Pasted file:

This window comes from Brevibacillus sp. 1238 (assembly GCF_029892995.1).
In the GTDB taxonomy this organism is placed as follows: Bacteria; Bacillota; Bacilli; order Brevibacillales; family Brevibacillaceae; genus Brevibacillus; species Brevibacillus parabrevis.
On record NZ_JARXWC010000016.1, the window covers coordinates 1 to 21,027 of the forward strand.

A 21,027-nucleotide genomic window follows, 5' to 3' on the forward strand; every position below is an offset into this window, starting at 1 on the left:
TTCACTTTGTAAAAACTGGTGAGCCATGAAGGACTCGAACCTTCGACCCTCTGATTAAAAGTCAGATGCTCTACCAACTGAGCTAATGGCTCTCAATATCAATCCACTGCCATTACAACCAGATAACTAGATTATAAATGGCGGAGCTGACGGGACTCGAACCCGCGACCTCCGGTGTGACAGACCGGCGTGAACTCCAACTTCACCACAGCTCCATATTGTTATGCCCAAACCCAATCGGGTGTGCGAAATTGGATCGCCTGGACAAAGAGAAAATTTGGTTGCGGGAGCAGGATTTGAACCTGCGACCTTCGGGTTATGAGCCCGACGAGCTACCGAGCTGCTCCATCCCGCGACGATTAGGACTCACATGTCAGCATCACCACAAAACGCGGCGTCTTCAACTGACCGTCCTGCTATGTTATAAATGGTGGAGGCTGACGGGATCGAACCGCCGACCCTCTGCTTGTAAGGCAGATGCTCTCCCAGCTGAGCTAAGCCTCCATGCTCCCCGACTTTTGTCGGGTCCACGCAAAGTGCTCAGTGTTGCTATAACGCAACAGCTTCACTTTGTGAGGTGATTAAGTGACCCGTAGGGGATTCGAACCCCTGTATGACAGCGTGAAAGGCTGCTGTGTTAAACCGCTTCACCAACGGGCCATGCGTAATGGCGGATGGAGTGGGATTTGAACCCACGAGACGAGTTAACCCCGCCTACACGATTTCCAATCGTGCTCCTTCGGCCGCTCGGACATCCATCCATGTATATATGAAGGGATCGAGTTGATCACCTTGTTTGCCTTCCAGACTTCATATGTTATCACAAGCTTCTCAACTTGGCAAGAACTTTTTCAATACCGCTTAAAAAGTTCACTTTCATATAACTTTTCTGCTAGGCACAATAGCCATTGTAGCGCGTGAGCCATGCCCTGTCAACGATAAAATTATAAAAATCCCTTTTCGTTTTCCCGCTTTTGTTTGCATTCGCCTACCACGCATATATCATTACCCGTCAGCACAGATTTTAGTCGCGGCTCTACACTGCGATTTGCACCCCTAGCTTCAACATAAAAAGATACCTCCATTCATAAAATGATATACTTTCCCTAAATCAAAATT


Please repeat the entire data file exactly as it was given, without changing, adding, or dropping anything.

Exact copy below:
This window comes from Brevibacillus sp. 1238 (assembly GCF_029892995.1).
In the GTDB taxonomy this organism is placed as follows: Bacteria; Bacillota; Bacilli; order Brevibacillales; family Brevibacillaceae; genus Brevibacillus; species Brevibacillus parabrevis.
On record NZ_JARXWC010000016.1, the window covers coordinates 1 to 21,027 of the forward strand.

A 21,027-nucleotide genomic window follows, 5' to 3' on the forward strand; every position below is an offset into this window, starting at 1 on the left:
TTCACTTTGTAAAAACTGGTGAGCCATGAAGGACTCGAACCTTCGACCCTCTGATTAAAAGTCAGATGCTCTACCAACTGAGCTAATGGCTCTCAATATCAATCCACTGCCATTACAACCAGATAACTAGATTATAAATGGCGGAGCTGACGGGACTCGAACCCGCGACCTCCGGTGTGACAGACCGGCGTGAACTCCAACTTCACCACAGCTCCATATTGTTATGCCCAAACCCAATCGGGTGTGCGAAATTGGATCGCCTGGACAAAGAGAAAATTTGGTTGCGGGAGCAGGATTTGAACCTGCGACCTTCGGGTTATGAGCCCGACGAGCTACCGAGCTGCTCCATCCCGCGACGATTAGGACTCACATGTCAGCATCACCACAAAACGCGGCGTCTTCAACTGACCGTCCTGCTATGTTATAAATGGTGGAGGCTGACGGGATCGAACCGCCGACCCTCTGCTTGTAAGGCAGATGCTCTCCCAGCTGAGCTAAGCCTCCATGCTCCCCGACTTTTGTCGGGTCCACGCAAAGTGCTCAGTGTTGCTATAACGCAACAGCTTCACTTTGTGAGGTGATTAAGTGACCCGTAGGGGATTCGAACCCCTGTATGACAGCGTGAAAGGCTGCTGTGTTAAACCGCTTCACCAACGGGCCATGCGTAATGGCGGATGGAGTGGGATTTGAACCCACGAGACGAGTTAACCCCGCCTACACGATTTCCAATCGTGCTCCTTCGGCCGCTCGGACATCCATCCATGTATATATGAAGGGATCGAGTTGATCACCTTGTTTGCCTTCCAGACTTCATATGTTATCACAAGCTTCTCAACTTGGCAAGAACTTTTTCAATACCGCTTAAAAAGTTCACTTTCATATAACTTTTCTGCTAGGCACAATAGCCATTGTAGCGCGTGAGCCATGCCCTGTCAACGATAAAATTATAAAAATCCCTTTTCGTTTTCCCGCTTTTGTTTGCATTCGCCTACCACGCATATATCATTACCCGTCAGCACAGATTTTAGTCGCGGCTCTACACTGCGATTTGCACCCCTAGCTTCAACATAAAAAGATACCTCCATTCATAAAATGATATACTTTCCCTAAATCAAAATT